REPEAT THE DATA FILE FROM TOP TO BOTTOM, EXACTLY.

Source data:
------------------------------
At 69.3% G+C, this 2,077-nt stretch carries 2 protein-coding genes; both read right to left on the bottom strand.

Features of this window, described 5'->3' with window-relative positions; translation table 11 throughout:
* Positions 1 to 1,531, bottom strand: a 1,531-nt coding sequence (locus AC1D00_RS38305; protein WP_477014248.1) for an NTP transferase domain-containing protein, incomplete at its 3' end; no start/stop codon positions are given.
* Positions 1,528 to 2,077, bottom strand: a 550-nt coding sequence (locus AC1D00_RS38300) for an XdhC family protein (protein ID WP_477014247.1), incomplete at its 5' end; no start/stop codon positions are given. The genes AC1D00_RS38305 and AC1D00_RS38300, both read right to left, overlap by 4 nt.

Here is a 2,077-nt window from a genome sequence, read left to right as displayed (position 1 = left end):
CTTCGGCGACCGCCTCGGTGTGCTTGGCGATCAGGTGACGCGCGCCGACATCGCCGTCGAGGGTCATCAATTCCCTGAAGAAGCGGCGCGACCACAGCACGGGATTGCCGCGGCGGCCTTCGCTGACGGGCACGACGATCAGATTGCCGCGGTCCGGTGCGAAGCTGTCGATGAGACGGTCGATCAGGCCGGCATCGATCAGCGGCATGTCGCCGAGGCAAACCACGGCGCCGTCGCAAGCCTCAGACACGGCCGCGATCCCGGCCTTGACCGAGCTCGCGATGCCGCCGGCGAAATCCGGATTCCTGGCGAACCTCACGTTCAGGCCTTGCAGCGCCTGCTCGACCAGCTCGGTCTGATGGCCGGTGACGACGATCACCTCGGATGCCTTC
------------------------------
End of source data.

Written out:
At 69.3% G+C, this 2,077-nt stretch carries 2 protein-coding genes; both read right to left on the bottom strand.

Features of this window, described 5'->3' with window-relative positions; translation table 11 throughout:
* Positions 1 to 1,531, bottom strand: a 1,531-nt coding sequence (locus AC1D00_RS38305; protein WP_477014248.1) for an NTP transferase domain-containing protein, incomplete at its 3' end; no start/stop codon positions are given.
* Positions 1,528 to 2,077, bottom strand: a 550-nt coding sequence (locus AC1D00_RS38300) for an XdhC family protein (protein ID WP_477014247.1), incomplete at its 5' end; no start/stop codon positions are given. The genes AC1D00_RS38305 and AC1D00_RS38300, both read right to left, overlap by 4 nt.

Here is a 2,077-nt window from a genome sequence, read left to right as displayed (position 1 = left end):
CTTCGGCGACCGCCTCGGTGTGCTTGGCGATCAGGTGACGCGCGCCGACATCGCCGTCGAGGGTCATCAATTCCCTGAAGAAGCGGCGCGACCACAGCACGGGATTGCCGCGGCGGCCTTCGCTGACGGGCACGACGATCAGATTGCCGCGGTCCGGTGCGAAGCTGTCGATGAGACGGTCGATCAGGCCGGCATCGATCAGCGGCATGTCGCCGAGGCAAACCACGGCGCCGTCGCAAGCCTCAGACACGGCCGCGATCCCGGCCTTGACCGAGCTCGCGATGCCGCCGGCGAAATCCGGATTCCTGGCGAACCTCACGTTCAGGCCTTGCAGCGCCTGCTCGACCAGCTCGGTCTGATGGCCGGTGACGACGATCACCTCGGATGCCTTC